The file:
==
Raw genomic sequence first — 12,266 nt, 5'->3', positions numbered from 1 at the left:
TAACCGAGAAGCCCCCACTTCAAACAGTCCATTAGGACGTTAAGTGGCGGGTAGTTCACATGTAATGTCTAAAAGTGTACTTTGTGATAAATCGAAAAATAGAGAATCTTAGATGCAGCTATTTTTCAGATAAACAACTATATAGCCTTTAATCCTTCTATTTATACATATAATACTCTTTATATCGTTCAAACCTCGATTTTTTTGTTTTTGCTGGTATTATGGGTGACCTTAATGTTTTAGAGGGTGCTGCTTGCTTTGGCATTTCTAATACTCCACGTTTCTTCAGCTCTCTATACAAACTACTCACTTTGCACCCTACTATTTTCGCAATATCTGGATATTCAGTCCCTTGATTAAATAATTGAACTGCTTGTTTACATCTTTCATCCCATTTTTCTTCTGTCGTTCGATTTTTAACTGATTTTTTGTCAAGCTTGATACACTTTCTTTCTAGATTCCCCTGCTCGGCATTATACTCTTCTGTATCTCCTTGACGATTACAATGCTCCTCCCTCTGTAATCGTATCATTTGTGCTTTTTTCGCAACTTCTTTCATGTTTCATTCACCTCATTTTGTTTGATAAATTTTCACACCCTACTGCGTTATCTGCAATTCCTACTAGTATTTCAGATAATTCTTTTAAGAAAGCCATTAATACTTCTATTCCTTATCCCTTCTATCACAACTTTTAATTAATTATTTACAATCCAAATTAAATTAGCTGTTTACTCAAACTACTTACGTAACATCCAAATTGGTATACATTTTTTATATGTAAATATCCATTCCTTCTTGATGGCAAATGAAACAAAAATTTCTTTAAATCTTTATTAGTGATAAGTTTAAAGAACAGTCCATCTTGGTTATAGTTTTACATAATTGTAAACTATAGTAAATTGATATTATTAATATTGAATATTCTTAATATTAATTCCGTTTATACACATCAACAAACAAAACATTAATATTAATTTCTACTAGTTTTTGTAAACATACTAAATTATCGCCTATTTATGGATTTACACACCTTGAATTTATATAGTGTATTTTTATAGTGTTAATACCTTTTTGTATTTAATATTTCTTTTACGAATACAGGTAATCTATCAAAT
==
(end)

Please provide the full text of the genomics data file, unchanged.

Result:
Raw genomic sequence first — 12,266 nt, 5'->3', positions numbered from 1 at the left:
TAACCGAGAAGCCCCCACTTCAAACAGTCCATTAGGACGTTAAGTGGCGGGTAGTTCACATGTAATGTCTAAAAGTGTACTTTGTGATAAATCGAAAAATAGAGAATCTTAGATGCAGCTATTTTTCAGATAAACAACTATATAGCCTTTAATCCTTCTATTTATACATATAATACTCTTTATATCGTTCAAACCTCGATTTTTTTGTTTTTGCTGGTATTATGGGTGACCTTAATGTTTTAGAGGGTGCTGCTTGCTTTGGCATTTCTAATACTCCACGTTTCTTCAGCTCTCTATACAAACTACTCACTTTGCACCCTACTATTTTCGCAATATCTGGATATTCAGTCCCTTGATTAAATAATTGAACTGCTTGTTTACATCTTTCATCCCATTTTTCTTCTGTCGTTCGATTTTTAACTGATTTTTTGTCAAGCTTGATACACTTTCTTTCTAGATTCCCCTGCTCGGCATTATACTCTTCTGTATCTCCTTGACGATTACAATGCTCCTCCCTCTGTAATCGTATCATTTGTGCTTTTTTCGCAACTTCTTTCATGTTTCATTCACCTCATTTTGTTTGATAAATTTTCACACCCTACTGCGTTATCTGCAATTCCTACTAGTATTTCAGATAATTCTTTTAAGAAAGCCATTAATACTTCTATTCCTTATCCCTTCTATCACAACTTTTAATTAATTATTTACAATCCAAATTAAATTAGCTGTTTACTCAAACTACTTACGTAACATCCAAATTGGTATACATTTTTTATATGTAAATATCCATTCCTTCTTGATGGCAAATGAAACAAAAATTTCTTTAAATCTTTATTAGTGATAAGTTTAAAGAACAGTCCATCTTGGTTATAGTTTTACATAATTGTAAACTATAGTAAATTGATATTATTAATATTGAATATTCTTAATATTAATTCCGTTTATACACATCAACAAACAAAACATTAATATTAATTTCTACTAGTTTTTGTAAACATACTAAATTATCGCCTATTTATGGATTTACACACCTTGAATTTATATAGTGTATTTTTATAGTGTTAATACCTTTTTGTATTTAATATTTCTTTTACGAATACAGGTAATCTATCAAAT